Hungary has been ordered by FIFA to play its next World Cup qualifier behind closed doors following the racist abuse of England’s players by Hungarian fans at a match earlier this month.
Hungary has also been issued a second stadium ban that will be suspended for a period of two years, while
the Hungarian Football Association (MLSZ) has been fined 200,000 Swiss francs, FIFA said on Tuesday.
After the Sept. 2 match, which England won 4-0, the English players complained about being loudly booed when they had taken the knee as a gesture against racism before starting, and said plastic cups and other objects were thrown onto the pitch after each goal as racist slogans were chanted. The British Football Association has asked international federation FIFA to launch an investigation into racist behaviours by Hungarian supporters, details HERE.
Hungary plays its next World Cup qualifier against Albania on Oct. 9.
The Hungarian Football Federation (MLSZ) is steadfast in its belief that the poor behaviour of a small minority who were present amongst the tens of thousands of law-abiding spectators at the Hungary v England World Cup qualifier at the start of September, behaviour which was proved to be racist against players, is to be deeply condemned. Any discrimination is unacceptable to the MLSZ.
Prior to the match, the management of the federation and the team itself repeatedly asked the fans to take follow UEFA’s and FIFA’s guidelines, which are well known. Thus, anyone in the Puskás Arena who engaged in racist chanting or behaved in a discriminatory way can be seen to be opposing the federation and its national team. These poorly-behaved individuals have intentionally caused damage to Hungarian football and therefore they can expect the most severe sanctions.
In connection with the World Cup qualifying match against England, the Hungarian national team was this time punished by FIFA.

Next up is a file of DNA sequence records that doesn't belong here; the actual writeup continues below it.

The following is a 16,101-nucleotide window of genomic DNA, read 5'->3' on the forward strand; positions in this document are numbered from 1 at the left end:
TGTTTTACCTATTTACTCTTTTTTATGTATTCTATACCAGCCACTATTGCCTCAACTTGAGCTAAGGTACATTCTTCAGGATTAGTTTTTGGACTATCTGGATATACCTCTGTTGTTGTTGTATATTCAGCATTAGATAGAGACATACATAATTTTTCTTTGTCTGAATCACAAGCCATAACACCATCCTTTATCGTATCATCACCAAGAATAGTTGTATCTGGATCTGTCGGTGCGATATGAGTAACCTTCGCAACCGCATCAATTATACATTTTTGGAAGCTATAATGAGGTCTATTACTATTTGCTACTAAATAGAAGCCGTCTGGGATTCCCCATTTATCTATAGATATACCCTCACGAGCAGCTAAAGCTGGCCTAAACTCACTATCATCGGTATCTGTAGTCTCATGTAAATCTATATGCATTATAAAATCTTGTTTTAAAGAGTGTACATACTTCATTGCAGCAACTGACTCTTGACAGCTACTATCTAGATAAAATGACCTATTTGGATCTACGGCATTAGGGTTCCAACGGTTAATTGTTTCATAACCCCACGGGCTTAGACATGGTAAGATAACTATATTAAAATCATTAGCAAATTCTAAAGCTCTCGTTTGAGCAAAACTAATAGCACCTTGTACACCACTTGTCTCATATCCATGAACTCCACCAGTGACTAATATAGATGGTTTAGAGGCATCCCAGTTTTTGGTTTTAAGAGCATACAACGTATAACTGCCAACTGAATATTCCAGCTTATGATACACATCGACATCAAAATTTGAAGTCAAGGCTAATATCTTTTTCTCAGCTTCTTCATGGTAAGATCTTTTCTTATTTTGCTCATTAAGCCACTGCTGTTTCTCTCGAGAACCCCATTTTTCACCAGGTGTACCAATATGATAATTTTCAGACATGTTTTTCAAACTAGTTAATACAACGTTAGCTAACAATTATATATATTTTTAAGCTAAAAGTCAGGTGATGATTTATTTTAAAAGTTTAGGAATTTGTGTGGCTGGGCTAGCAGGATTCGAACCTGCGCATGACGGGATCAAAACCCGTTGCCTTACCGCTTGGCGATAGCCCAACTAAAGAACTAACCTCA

In regard to the decision to classify the next two matches as behind closed doors (the second match is a suspended sentence), the MLSZ still believes that punishing a crowd which creates a good atmosphere in a 60,000-capacity stadium and the organising association, which implements all reasonable measures, is not a fair move, and is instead counterproductive. The need to take action against racism is acknowledged and supported by the MLSZ, but it is also clear that the disciplinary rules and decisions of UEFA and FIFA do not penalise the real perpetrators and are not effective in their current form.
In the meantime, the federation is continuing the process it has begun to keep those exhibiting poor and undesirable behaviour away from its stadia. To facilitate this, it is also necessary to change the MLSZ’s own practice and the relevant legislation, changes which are currently being prepared.
MLSZ is waiting for a detailed justification of the current decision, and in the knowledge of it, it will appeal against the decision in justified cases.
In the meantime, the federation has filed complaints against the identified perpetrators of the offences committed in the aforementioned match.